Following up on yesterday’s post about the Helen and Kurt Wolff Symposium I thought I’d pass along the list of works (and publishers) that Denis Scheck recommended in his presentation on contemporary German literature.
Denis Scheck is one of Germany’s most respected critics, and has both a radio and a TV show about books. He’s also a translator and a literary editor. (He used to have a line of books that in some way related to the sea—which included books such as David Foster Wallace’s A Supposedly Fun Thing I’ll Never Do Again for the title essay about a cruise ship (which is one of the funniest pieces I’ve ever read)—and is now starting a line of food-related books.)
Here’s the recommendations he gave us:
I want to personally second this. Daniela was at the symposium, so I got to know her a bit, and she’s an incredible person. Her poetry was beautiful (although I don’t understand a word of German, I was still blown away by the poems she read in the original) and her publishing house is incredibly interesting. She gave a speech about Kookbooks and how it came out of an artistic movement that included a record label, various visual art projects, etc., all under the label of “Kook.” The books themselves are gorgeous—very high quality, all designed with a similar sort of abstract and eye-catching artwork—and relatively inexpensive. (Because she has almost no overhead—and no employees—she’s able to keep the prices under 20 euro, which is pretty amazing for hardcovers of this quality.) The titles are fairly experimental, and the list features a lot of younger authors who she’s trying to grow with the press. Definitely worth checking out.
Isabel Kreitz: Der 35. Mai. Als Comic. (Dressler Verlag)
Anke Feuchtenberger/Kathrin de Vries: Die Hure H wirft den Handschuh (Reprodukt Verlag)
Volker Reiche: Strizz (FAZ)
There was a bit of discussion about graphic novels (especially since this is so hot in the States these days), which is why Denis recommended the three above titles.
Hoppe was actually in the States for the PEN World Voices festival a few years back. She’s someone who comes up time and again in glowing terms, yet none of her titles have been translated into English . . . This title is a children’s book.
The book of Kuhn’s that sounds most interesting to me is one he wrote years ago that relates 29 imaginary biographies of Napoleon.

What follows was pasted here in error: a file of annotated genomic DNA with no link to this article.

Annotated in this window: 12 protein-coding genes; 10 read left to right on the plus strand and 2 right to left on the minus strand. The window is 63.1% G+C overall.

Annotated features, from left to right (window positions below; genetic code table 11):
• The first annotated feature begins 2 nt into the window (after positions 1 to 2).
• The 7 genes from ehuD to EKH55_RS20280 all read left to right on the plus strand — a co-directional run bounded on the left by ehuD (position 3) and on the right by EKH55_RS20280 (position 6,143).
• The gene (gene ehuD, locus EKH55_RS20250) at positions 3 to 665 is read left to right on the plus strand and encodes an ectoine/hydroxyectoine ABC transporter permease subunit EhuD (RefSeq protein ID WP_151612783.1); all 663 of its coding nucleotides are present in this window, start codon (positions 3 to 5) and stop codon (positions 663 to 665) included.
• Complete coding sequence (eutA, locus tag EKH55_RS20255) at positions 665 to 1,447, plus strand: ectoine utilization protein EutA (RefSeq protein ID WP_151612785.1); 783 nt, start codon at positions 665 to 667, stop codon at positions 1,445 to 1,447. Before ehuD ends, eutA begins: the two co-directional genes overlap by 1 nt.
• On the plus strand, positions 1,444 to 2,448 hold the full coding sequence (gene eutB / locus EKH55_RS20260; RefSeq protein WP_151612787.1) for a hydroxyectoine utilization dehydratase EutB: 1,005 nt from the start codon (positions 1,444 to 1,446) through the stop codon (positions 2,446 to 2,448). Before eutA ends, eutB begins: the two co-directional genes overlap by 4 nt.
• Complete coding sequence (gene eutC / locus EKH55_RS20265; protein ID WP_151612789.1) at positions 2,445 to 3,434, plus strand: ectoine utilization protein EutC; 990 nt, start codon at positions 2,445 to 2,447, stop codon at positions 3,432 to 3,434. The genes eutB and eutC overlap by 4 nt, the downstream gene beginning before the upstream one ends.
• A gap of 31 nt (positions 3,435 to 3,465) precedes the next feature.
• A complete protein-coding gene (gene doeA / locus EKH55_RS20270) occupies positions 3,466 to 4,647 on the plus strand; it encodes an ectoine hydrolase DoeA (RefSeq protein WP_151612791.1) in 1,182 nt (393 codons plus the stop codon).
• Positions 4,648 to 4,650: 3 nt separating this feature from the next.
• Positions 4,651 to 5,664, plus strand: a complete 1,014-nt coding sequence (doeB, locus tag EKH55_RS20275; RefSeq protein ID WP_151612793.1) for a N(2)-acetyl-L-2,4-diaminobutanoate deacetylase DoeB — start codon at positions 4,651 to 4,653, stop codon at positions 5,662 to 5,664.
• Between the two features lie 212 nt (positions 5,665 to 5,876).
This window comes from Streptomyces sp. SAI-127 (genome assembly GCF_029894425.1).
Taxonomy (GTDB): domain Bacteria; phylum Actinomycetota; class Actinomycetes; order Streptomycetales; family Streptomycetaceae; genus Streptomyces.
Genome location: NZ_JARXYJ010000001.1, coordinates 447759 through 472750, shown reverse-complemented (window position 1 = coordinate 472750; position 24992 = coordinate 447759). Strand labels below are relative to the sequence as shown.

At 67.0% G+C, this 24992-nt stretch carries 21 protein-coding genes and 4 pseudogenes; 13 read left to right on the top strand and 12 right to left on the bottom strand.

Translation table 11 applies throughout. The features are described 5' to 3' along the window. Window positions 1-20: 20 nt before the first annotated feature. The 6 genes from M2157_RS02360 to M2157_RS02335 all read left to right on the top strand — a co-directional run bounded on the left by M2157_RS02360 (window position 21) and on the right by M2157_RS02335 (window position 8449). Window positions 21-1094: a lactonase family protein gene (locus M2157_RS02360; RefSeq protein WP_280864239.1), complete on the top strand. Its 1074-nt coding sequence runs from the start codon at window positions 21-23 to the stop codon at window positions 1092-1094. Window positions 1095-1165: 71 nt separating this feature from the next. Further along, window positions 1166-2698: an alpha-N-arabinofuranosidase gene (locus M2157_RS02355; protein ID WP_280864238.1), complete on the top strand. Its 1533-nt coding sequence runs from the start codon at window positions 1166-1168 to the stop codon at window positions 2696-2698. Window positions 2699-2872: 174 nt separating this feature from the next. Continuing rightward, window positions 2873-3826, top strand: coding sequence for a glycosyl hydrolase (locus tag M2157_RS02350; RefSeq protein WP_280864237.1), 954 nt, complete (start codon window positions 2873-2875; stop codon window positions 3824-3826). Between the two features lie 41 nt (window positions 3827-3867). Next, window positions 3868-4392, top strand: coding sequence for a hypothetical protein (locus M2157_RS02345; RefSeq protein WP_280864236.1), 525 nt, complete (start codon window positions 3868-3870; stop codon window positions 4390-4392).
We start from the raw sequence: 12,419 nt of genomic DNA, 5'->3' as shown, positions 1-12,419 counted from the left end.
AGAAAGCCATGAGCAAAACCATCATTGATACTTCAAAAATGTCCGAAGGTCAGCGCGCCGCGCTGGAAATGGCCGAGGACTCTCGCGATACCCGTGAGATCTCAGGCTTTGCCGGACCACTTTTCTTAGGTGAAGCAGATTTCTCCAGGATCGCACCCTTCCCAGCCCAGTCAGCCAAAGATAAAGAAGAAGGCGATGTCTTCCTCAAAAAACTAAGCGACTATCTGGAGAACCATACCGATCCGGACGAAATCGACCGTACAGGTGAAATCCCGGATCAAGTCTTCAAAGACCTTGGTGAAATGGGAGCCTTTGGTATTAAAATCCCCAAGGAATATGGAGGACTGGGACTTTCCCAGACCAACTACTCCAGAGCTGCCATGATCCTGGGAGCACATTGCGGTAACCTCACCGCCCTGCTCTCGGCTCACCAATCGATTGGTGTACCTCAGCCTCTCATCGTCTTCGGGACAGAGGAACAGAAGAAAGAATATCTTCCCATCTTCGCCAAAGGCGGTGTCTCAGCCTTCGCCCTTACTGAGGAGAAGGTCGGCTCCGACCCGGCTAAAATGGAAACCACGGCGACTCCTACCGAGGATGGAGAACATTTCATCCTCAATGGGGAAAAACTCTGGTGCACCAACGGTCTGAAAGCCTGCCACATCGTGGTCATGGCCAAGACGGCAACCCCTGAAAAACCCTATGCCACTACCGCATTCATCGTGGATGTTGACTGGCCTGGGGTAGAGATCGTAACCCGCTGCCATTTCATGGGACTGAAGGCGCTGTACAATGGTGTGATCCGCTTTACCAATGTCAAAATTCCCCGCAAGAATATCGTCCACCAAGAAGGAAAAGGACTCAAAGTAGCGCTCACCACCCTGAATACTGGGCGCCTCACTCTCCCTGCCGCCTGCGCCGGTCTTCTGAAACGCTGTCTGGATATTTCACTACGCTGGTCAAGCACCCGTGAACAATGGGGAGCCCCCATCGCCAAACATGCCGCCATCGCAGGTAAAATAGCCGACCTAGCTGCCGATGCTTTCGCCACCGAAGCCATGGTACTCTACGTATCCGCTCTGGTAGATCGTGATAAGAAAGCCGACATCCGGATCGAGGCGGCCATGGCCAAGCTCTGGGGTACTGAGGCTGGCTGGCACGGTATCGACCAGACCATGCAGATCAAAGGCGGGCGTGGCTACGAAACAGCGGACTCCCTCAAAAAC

This is the author that the three women who won the Susan Sontag Translation Prize are working on. The book they’re translated (yes, it is a collaborative translation) is Koppstoff: Kanaka Sprak vom Rande der Gesellschaft, which consists of 26 fictionalized voices of Turkish women in Germany. They read a section of this at the symposium that enthralled everyone. (It helps that this came at the end of the day and was a very energetic, flowing rant filled with vular language and slang. It had an amazing rhythm, and I think all of the publishers in the room were very enthused . . . )
Imagine the most baroque excesses of Goethe, Shakespeare, and Poe, blended together and poured into a single book: That is The Nightwatches of Bonaventura. Ophelia and Hamlet fall in love in a madhouse, suicidal young men deliver mournful and heartfelt. . .
In 1899, Maurice Ravel wrote “Pavane pour une infante défunte” (“Pavane for a Dead Princess”) for solo piano (a decade later, he published an orchestral version). The piece wasn’t written for a particular person; Ravel simply wanted to compose a. . .
Fiston Mwanza Mujila is an award-winning author, born in the Democratic Republic of Congo, who now, at 33, lives in Austria. From what I could find, much of his work is influenced by the Congo’s battle for independence and its. . .
Twenty-One Days of a Neurasthenic is not a novel in the traditional sense. Rather, it is a collection of vignettes recorded by journalist Georges Vasseur in his diary during a month spent in the Pyrenées Mountains to treat his nervous. . .
Founded in 1960 by such creative pioneers as George Perec, Raymond Queneau and Italo Calvino, the Oulipo, shorthand for Ouvroir de littérature potentielle, came about in when a group of writers and mathematicians sought constraints to find new structures and. . .
There’s little to say about a series of prose poems that willfully refuse to identify pronoun antecedents. Or perhaps there are a million things. The poems in Morse, My Deaf Friend— the chapbook by Miloš Djurdjević published by Ugly Duckling. . .
The Crimson Thread of Abandon is the first collection of short fiction available in English by the prolific Japanese writer and all-around avant-garde trickster Terayama Shūji, who died in 1983 at the age of 47. This collection would be important. . .
Last year, NYRB Classics introduced English-language readers to Catalan writer Josep Pla with Peter Bush’s translation of The Gray Notebook. In that book, Pla wrote about life in Spain during an influenza outbreak soon after World War I, when. . .
“Your bile is stagnant, you see sorrow in everything, you are drenched in melancholy,” my friend the doctor said.
bq. “Isn’t melancholy something from previous centuries? Isn’t some vaccine against it yet, hasn’t medicine taken care of it yet?” I. . .
What to make of Vano and Niko, the English translation of Erlom Akhvlediani’s work of the same name, as well as the two other short books that comprise a sort of trilogy? Quick searches will inform the curious reader that. . .